Luckily exploring this abandoned shooting range near Dudenhofen in Germany was a rather relaxed operation. After spending a couple of hours at the pretty impressive *German Countryside Retirement Home*, my sister Sabine and I went to a small town outside of Speyer to have a look at a rather little known location similar to the *Military Shooting Range Neustadt*, which we explored three years prior. The front entrance featured a massive locked gate with large warning signs (Military Area! No trespassing! Contraventions will be prosecuted!), but it didn’t take us too long to find a rather easy way in. Interestingly enough the first things we found weren’t signs of a military installation, but dozens of boxes for beekeeping, probably put there by an amateur apiarist… and countless bees flying around. A blast from the past, because while I was studying Japanese history, I had to get credits outside my main subject, too – so I participated in a hands-on class about bees and beekeeping taught by the biology department; four hours every two weeks, one of the most amazing experiences of my university days! Unfortunately the abandoned shooting range itself wasn’t that impressive – a couple of concrete arches, partly wooden clad. No big bunker or a large bullet trap. Nevertheless a nice little outdoor exploration on a sunny summer day. Perfect as a filler in a busy week like this…

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The Patton Barracks in Heidelberg, once the headquarters of the United States Army Garrison Heidelberg, were closed in 2013, along with the nearby Patrick Henry Village – earlier this summer I had a quick look…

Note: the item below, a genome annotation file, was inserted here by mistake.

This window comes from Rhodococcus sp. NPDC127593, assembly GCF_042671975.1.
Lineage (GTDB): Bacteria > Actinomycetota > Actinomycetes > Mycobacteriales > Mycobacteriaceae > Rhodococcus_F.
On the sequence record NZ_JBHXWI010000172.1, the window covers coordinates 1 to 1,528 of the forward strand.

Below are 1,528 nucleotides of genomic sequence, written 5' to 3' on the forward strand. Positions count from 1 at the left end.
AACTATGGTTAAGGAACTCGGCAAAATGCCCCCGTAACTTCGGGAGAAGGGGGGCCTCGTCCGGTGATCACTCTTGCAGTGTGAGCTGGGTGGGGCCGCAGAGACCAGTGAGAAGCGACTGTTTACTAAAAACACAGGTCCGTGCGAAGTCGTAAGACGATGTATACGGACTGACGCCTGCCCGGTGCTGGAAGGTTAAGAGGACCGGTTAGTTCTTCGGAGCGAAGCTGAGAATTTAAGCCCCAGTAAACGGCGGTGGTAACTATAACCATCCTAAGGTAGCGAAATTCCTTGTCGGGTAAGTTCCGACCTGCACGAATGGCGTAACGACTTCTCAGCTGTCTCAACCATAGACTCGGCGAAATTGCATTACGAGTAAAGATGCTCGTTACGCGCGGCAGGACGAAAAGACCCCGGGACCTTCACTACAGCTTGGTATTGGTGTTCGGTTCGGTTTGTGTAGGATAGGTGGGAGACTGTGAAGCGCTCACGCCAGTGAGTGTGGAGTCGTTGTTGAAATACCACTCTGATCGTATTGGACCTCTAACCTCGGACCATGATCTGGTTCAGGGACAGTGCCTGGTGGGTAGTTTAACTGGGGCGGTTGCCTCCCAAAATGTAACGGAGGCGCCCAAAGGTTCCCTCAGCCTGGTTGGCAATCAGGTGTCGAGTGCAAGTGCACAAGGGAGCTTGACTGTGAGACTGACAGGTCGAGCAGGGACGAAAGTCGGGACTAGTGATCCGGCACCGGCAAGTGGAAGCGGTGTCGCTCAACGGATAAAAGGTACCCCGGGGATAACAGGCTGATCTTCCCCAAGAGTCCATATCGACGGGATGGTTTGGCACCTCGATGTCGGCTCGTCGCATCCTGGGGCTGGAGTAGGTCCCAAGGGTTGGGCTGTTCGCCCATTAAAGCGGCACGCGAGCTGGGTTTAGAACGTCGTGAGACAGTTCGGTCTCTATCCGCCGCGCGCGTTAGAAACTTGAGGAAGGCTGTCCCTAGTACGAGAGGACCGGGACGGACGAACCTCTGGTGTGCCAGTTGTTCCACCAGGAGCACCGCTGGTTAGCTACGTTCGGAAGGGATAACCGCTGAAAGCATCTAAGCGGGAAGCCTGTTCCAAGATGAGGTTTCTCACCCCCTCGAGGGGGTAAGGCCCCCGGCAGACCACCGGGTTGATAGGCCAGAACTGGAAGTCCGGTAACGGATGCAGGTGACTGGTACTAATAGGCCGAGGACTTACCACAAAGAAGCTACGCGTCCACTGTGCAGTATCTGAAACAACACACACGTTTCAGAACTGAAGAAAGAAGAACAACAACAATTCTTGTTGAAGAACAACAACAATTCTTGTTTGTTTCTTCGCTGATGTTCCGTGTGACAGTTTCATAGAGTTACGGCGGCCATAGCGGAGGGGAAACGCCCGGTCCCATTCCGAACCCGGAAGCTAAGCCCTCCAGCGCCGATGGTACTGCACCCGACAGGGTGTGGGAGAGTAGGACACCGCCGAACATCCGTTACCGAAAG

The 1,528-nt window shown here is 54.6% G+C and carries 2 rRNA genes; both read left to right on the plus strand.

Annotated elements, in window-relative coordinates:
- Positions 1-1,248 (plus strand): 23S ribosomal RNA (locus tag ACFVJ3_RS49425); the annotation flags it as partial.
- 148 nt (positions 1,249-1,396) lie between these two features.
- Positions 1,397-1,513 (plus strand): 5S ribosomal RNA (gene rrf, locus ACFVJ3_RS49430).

While the PHV was quickly used as an emergency shelter for refugees of the European Migrant Crisis after being transferred to the Bundesanstalt für Immobilienaufgaben (“Institute for Federal Real Estate”) in mid-2014, the Patton Barracks went a different way and got bought by the city of Heidelberg, who has big plans with the property that included 29 buildings (everything from storages and repair shops to a theater and even a church!) on 14.8 ha and has access to two street car and bus stops. Currently there are two main projects going on – the planning and construction of an indoor sports arena for up to 5000 paying visitors (planned grand open: October 2019), and a brand-new high tech center (Heidelberg Innovation Park, HIP) for IT, digital media and industry 4.0 businesses to keep up with the city’s latest twin towns – Palo Alto and Hangzhou!
Sadly I wasn’t able to find out much about the history of the Patton Barracks. Apparently it was founded before World War 2, but the first mentioning I found was in connection with the 110th Infantry Regiment, which was activated in 1936 and lead to the construction of a new base (from 1938 on Großdeutschlandkaserne, after WW2 Campbell Barracks) as the existing Grenadier-Kaserne (now Patton Barracks) wasn’t big enough. In 1952 the Patton Barracks became the headquarters of the United States Army Garrison Heidelberg… and 61 years later they were closed, leading to the current activities.